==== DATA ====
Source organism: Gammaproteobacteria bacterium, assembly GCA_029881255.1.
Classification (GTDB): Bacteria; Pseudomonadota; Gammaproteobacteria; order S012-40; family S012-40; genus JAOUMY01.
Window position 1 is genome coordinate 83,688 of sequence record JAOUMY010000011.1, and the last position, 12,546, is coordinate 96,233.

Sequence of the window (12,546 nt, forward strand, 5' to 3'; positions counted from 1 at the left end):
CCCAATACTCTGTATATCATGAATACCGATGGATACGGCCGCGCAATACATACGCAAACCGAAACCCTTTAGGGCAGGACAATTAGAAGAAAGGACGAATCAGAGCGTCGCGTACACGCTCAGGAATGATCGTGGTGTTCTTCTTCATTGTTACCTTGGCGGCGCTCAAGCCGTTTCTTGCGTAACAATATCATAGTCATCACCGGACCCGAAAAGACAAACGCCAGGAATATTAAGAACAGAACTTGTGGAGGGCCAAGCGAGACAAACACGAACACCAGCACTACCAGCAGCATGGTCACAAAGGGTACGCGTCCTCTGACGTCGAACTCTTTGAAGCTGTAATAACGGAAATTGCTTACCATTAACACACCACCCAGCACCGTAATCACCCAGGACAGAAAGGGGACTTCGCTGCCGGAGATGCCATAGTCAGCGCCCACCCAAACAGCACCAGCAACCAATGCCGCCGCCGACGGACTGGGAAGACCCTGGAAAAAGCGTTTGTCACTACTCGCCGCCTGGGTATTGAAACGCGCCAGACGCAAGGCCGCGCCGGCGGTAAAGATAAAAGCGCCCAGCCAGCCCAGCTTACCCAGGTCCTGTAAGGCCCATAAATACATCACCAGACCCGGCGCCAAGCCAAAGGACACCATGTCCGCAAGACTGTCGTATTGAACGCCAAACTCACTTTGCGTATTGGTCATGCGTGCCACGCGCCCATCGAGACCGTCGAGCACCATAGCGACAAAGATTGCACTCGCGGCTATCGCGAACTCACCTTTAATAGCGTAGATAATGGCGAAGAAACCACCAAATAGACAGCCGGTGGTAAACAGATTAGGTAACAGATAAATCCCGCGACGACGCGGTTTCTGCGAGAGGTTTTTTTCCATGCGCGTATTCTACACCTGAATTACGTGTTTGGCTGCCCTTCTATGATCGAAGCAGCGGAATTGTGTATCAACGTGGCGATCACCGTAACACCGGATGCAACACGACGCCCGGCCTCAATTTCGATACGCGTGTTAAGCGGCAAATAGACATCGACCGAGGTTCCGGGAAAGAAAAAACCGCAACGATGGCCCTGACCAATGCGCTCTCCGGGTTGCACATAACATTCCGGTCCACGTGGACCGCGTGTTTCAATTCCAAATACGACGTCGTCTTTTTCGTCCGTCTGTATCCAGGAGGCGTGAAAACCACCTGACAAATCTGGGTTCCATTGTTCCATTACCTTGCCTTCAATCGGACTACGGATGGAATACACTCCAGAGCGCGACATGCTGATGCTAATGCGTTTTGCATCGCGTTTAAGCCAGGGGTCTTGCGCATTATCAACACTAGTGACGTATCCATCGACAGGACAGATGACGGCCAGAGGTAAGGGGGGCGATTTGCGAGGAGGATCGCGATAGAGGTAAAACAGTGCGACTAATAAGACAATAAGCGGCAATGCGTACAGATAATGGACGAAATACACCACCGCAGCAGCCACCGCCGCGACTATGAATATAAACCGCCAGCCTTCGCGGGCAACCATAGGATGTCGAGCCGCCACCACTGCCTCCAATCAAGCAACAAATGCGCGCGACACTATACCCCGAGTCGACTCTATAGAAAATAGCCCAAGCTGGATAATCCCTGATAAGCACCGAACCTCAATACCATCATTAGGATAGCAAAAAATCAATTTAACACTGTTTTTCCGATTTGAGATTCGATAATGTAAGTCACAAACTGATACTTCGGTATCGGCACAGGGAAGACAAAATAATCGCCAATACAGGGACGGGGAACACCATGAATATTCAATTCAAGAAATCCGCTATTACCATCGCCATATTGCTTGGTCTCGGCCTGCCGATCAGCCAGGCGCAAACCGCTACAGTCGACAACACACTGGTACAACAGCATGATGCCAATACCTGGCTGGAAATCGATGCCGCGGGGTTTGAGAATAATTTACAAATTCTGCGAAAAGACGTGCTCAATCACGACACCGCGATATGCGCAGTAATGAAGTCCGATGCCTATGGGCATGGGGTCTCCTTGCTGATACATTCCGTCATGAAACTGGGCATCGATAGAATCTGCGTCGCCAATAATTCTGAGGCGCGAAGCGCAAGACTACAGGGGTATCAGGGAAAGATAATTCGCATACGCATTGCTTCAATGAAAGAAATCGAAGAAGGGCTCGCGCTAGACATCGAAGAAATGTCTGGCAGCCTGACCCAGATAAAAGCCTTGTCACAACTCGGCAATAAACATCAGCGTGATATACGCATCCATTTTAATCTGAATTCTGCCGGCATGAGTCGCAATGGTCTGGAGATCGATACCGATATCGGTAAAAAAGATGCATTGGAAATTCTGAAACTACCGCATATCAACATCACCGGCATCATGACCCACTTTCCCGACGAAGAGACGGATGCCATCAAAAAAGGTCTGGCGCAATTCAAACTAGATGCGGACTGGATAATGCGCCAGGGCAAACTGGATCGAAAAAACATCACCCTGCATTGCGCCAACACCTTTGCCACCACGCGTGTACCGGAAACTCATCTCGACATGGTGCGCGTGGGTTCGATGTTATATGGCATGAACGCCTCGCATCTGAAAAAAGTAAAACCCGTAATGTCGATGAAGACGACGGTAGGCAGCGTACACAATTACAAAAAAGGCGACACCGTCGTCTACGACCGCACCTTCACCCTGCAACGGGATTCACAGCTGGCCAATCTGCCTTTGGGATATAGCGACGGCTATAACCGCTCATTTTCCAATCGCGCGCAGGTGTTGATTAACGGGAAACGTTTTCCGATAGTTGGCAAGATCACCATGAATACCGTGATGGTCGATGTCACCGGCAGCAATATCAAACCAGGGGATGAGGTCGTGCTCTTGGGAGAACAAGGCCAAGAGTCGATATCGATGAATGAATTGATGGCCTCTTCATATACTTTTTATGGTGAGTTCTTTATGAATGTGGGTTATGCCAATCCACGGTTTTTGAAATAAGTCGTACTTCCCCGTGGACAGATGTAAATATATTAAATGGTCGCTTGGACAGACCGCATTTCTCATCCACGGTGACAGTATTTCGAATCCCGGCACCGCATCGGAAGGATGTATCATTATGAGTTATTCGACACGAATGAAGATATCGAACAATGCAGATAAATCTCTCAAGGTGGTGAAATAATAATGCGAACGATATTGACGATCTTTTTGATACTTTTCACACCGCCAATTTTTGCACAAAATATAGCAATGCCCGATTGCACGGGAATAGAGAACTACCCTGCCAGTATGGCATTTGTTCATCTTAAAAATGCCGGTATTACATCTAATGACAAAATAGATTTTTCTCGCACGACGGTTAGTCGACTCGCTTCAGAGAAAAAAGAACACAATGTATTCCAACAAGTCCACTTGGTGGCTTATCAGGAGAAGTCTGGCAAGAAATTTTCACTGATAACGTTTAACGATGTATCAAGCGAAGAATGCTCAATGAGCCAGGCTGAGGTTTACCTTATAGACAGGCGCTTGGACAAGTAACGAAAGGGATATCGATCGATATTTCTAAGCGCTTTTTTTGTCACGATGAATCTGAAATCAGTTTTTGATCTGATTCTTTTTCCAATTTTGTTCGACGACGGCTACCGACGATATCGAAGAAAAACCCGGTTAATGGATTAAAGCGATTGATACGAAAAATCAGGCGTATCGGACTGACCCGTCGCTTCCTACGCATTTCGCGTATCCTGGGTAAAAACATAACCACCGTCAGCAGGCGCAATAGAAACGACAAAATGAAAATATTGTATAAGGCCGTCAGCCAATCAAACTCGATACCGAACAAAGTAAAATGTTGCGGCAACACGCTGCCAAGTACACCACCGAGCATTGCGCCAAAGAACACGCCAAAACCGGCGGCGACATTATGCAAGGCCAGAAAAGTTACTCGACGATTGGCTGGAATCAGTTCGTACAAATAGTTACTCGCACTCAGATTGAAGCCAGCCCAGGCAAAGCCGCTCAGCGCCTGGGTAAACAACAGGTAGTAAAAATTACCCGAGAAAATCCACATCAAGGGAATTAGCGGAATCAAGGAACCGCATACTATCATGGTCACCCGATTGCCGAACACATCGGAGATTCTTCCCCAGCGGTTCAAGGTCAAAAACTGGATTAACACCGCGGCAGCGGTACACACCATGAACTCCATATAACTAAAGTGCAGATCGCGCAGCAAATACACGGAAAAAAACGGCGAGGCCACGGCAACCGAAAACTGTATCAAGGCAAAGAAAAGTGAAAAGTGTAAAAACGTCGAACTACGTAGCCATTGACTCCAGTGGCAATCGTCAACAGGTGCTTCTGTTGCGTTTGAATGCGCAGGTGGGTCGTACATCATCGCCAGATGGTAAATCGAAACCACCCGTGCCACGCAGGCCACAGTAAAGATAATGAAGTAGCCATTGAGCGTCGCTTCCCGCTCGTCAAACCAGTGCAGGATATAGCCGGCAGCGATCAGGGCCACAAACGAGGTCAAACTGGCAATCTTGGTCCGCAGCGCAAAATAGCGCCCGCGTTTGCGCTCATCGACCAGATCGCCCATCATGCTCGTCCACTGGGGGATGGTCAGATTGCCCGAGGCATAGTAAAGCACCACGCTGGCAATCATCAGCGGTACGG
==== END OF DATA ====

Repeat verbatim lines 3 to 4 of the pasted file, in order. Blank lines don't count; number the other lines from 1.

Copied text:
Window position 1 is genome coordinate 83,688 of sequence record JAOUMY010000011.1, and the last position, 12,546, is coordinate 96,233.

Sequence of the window (12,546 nt, forward strand, 5' to 3'; positions counted from 1 at the left end):